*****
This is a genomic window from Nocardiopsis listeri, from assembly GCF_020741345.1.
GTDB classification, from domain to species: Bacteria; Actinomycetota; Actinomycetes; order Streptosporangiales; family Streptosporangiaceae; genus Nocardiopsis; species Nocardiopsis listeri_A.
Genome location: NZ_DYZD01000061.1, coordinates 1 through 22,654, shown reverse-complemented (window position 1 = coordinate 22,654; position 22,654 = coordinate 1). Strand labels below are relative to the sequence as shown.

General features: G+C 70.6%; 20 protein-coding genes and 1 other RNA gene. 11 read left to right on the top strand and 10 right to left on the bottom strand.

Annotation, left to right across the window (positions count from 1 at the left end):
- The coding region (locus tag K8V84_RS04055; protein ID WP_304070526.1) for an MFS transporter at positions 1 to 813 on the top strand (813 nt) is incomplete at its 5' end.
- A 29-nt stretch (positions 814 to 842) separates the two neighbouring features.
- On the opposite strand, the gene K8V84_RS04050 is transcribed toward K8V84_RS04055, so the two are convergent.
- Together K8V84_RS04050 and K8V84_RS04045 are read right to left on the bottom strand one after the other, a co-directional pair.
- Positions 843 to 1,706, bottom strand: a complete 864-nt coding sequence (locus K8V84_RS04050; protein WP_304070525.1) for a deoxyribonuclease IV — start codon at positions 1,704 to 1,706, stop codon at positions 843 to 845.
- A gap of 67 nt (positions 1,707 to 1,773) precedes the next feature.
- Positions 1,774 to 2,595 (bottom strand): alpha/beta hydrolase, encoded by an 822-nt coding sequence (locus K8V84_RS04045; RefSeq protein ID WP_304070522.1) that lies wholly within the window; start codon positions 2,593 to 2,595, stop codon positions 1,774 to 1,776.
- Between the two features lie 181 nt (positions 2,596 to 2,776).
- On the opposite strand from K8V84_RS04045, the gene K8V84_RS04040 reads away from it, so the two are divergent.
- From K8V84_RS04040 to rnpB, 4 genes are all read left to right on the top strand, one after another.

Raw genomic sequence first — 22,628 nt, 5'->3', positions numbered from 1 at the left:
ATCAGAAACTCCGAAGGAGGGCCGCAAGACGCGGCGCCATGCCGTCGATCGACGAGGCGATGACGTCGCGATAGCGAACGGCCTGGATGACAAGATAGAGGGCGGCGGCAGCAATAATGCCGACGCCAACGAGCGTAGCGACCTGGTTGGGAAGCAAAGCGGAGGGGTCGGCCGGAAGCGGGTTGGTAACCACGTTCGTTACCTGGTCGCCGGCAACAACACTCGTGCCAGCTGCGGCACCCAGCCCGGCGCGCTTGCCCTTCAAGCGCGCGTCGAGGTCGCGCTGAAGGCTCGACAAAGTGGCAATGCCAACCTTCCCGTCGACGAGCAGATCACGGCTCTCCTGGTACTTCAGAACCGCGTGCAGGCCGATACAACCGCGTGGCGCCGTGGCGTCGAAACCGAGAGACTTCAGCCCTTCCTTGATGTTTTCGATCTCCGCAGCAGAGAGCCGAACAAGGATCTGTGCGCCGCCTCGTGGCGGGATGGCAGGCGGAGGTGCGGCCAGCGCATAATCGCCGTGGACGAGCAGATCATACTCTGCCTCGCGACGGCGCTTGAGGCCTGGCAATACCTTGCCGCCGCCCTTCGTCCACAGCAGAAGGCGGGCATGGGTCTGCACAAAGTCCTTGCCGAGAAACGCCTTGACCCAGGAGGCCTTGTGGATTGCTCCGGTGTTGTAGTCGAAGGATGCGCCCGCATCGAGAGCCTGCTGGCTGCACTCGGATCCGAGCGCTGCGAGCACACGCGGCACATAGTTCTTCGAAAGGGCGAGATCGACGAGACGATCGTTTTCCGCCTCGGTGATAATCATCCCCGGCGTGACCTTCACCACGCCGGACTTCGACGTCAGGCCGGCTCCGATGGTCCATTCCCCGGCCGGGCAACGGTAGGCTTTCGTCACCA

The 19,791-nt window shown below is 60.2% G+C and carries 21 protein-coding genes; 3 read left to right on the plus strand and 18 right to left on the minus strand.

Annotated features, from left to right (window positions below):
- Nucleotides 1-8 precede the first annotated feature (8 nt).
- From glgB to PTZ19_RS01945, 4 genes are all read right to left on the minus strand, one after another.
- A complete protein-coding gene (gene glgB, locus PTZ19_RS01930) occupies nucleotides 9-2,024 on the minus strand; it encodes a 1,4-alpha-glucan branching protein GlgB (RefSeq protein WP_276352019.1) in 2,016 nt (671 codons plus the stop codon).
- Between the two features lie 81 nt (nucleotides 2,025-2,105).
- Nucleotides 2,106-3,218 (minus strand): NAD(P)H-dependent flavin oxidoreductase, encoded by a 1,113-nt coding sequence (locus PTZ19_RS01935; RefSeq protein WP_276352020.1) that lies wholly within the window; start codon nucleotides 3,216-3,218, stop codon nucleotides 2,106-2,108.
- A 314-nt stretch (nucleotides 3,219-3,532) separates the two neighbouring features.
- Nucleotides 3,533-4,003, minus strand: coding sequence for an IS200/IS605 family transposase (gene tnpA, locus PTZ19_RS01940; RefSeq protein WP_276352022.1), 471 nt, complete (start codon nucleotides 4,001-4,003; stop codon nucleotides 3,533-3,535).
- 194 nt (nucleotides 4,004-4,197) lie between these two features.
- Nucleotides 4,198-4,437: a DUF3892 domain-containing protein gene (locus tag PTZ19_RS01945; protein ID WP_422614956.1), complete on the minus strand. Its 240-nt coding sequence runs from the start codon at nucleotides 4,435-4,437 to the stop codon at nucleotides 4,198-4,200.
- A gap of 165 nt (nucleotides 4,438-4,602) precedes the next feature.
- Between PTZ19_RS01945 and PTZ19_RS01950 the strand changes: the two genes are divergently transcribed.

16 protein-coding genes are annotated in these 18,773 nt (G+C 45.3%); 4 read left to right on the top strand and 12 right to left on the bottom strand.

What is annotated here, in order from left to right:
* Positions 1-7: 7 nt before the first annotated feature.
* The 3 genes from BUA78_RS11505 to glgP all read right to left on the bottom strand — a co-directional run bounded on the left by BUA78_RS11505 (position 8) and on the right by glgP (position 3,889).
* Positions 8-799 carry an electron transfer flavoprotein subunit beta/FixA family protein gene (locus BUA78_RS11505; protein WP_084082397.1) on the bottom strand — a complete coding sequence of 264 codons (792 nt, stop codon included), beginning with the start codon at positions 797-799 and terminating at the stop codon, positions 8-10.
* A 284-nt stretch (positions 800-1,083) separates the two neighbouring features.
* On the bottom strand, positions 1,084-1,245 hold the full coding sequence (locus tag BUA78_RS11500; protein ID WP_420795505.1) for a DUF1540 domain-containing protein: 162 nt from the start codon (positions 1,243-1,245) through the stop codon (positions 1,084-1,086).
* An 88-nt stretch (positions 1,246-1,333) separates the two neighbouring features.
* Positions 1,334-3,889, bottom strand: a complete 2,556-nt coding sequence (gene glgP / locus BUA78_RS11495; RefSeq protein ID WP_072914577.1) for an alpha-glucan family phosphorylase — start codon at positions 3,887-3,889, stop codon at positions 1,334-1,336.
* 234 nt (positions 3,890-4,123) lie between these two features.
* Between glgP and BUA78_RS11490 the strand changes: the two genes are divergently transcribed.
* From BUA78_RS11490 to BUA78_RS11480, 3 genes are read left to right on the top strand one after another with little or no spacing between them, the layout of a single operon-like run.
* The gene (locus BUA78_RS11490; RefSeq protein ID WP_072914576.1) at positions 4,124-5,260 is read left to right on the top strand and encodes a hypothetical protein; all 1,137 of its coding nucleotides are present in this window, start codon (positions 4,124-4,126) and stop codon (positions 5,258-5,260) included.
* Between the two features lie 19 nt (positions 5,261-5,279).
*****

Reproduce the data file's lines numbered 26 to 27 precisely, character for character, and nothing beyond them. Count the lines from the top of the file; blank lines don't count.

- Nucleotides 3,533-4,003, minus strand: coding sequence for an IS200/IS605 family transposase (gene tnpA, locus PTZ19_RS01940; RefSeq protein WP_276352022.1), 471 nt, complete (start codon nucleotides 4,001-4,003; stop codon nucleotides 3,533-3,535).
- 194 nt (nucleotides 4,004-4,197) lie between these two features.